Skills Shortage Manufacturing: a Turn-Key Solution
Posted by Bert Maes on July 9, 2010
The New York Times reported that factory jobs return, but employers find skills shortage. Manufacturing factory owners have been adding jobs slowly, but steadily since the beginning of the year, the article states. Yet some of these employers complain that they cannot fill their openings.
Plenty of people are applying for the jobs. But hiring is not always easy.
Astro Manufacturing and Design for example (a maker of parts and devices for the aerospace, medical and military industries ) urgently needs six machinists to run what are known as computer numerical control — or CNC — machines. An outside recruiter has reviewed 50 résumés in the last month and come up empty.
Schools are not delivering the employees they need. Manufacturers have retooled the way they make products, calling for higher-skilled employees.
Makers of innovative products like advanced medical devices and wind turbines are among those growing quickly and looking to hire people.
These high end manufacturers say they are looking for two things:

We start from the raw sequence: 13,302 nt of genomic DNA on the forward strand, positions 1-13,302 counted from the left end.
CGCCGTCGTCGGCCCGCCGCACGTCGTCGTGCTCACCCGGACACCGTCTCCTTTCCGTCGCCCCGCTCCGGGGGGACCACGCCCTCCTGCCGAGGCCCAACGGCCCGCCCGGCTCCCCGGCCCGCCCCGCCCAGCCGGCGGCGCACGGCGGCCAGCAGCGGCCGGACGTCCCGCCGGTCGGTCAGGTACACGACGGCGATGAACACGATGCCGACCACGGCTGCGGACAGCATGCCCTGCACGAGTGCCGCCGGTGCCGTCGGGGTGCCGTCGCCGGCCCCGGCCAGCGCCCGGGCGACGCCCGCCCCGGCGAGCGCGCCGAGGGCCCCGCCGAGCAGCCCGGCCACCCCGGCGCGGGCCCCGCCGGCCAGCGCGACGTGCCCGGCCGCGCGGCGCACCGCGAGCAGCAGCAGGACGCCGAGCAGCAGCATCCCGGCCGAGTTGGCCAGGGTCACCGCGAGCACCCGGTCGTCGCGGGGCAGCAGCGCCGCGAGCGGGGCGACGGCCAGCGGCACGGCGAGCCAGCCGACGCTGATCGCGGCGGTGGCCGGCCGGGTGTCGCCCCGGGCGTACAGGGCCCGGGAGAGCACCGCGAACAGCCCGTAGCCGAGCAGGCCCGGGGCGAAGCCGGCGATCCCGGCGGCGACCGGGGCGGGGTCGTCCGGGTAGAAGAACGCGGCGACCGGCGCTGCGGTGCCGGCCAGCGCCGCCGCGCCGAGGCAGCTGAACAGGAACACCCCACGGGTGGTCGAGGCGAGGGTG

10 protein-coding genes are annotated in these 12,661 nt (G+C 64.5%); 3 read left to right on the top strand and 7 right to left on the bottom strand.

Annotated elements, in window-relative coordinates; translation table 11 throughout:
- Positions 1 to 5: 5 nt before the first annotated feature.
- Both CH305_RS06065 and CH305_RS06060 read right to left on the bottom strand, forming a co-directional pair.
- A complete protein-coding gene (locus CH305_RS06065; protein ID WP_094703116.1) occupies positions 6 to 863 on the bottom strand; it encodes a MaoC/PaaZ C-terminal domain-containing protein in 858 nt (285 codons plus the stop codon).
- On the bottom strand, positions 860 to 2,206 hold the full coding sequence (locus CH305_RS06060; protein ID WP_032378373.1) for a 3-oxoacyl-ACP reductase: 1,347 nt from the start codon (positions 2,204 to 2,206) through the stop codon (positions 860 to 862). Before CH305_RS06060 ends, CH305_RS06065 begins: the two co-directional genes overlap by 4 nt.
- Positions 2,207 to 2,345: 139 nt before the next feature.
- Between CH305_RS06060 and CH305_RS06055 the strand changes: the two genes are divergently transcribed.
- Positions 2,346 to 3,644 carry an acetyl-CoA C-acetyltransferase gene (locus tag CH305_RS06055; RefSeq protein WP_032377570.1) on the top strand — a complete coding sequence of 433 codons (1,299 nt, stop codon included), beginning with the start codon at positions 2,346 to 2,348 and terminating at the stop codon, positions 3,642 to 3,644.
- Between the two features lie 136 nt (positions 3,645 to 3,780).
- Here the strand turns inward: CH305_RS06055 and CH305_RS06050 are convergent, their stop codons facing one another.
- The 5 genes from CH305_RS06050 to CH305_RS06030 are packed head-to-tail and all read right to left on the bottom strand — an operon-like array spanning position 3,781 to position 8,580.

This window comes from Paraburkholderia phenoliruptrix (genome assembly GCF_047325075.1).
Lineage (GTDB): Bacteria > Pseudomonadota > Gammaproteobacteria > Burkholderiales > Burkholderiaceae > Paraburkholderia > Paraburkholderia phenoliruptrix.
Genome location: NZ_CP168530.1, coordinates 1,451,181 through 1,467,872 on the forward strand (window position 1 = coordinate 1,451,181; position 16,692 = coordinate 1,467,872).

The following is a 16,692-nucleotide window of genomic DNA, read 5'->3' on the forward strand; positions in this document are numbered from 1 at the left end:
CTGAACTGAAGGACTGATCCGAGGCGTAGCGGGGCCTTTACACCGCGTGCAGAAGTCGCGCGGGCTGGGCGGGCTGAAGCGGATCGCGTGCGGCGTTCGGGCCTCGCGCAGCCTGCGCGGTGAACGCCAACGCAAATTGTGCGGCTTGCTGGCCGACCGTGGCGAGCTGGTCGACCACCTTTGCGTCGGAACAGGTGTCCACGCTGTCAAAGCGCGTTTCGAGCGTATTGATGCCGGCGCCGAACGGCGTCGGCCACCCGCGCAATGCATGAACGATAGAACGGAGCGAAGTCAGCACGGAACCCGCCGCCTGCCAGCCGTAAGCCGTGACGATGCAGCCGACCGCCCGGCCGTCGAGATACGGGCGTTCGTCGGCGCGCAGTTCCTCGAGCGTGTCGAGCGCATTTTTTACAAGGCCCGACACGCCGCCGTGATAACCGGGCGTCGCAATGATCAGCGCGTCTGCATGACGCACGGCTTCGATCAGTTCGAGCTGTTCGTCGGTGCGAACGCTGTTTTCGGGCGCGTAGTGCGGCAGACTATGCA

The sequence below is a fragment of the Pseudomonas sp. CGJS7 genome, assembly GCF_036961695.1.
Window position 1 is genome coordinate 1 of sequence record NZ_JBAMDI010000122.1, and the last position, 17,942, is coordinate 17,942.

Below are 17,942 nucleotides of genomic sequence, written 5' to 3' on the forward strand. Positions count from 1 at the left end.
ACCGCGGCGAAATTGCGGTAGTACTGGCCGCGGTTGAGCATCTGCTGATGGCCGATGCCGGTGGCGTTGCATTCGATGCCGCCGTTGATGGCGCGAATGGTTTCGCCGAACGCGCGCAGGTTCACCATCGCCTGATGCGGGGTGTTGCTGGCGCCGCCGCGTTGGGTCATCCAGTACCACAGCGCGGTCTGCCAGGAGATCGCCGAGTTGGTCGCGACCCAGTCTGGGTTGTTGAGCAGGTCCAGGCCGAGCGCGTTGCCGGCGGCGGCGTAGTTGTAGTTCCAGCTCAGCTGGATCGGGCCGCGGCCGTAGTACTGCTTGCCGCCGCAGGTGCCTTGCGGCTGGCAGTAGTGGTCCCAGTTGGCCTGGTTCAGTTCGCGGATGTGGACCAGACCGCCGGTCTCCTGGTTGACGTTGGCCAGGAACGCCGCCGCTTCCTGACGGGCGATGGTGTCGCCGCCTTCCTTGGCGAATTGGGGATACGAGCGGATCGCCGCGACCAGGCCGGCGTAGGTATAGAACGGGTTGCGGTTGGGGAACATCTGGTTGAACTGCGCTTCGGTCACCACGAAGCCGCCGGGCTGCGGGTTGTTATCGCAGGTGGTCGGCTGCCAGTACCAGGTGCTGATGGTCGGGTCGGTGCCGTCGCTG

- Skills: able to operate sophisticated computerized machinery, follow complex blueprints and demonstrate higher math proficiency than was previously required of the typical assembly line worker. But with poor ninth-grade level math skills, companies get disappointed by the quality of graduates from local training programs.
- As important: aptitude – “We are trying to find people with the right mindset and intelligence,” said Thomas J. Murphy, chief executive of Ben Venue.
TEACHERS URGENTLY NEED SUPPORT to increase the supply of ready-trained, on-demand and enterprise-ready talent and skills!
A turn-key solution for school CNC departments: www.HTECnetwork.eu.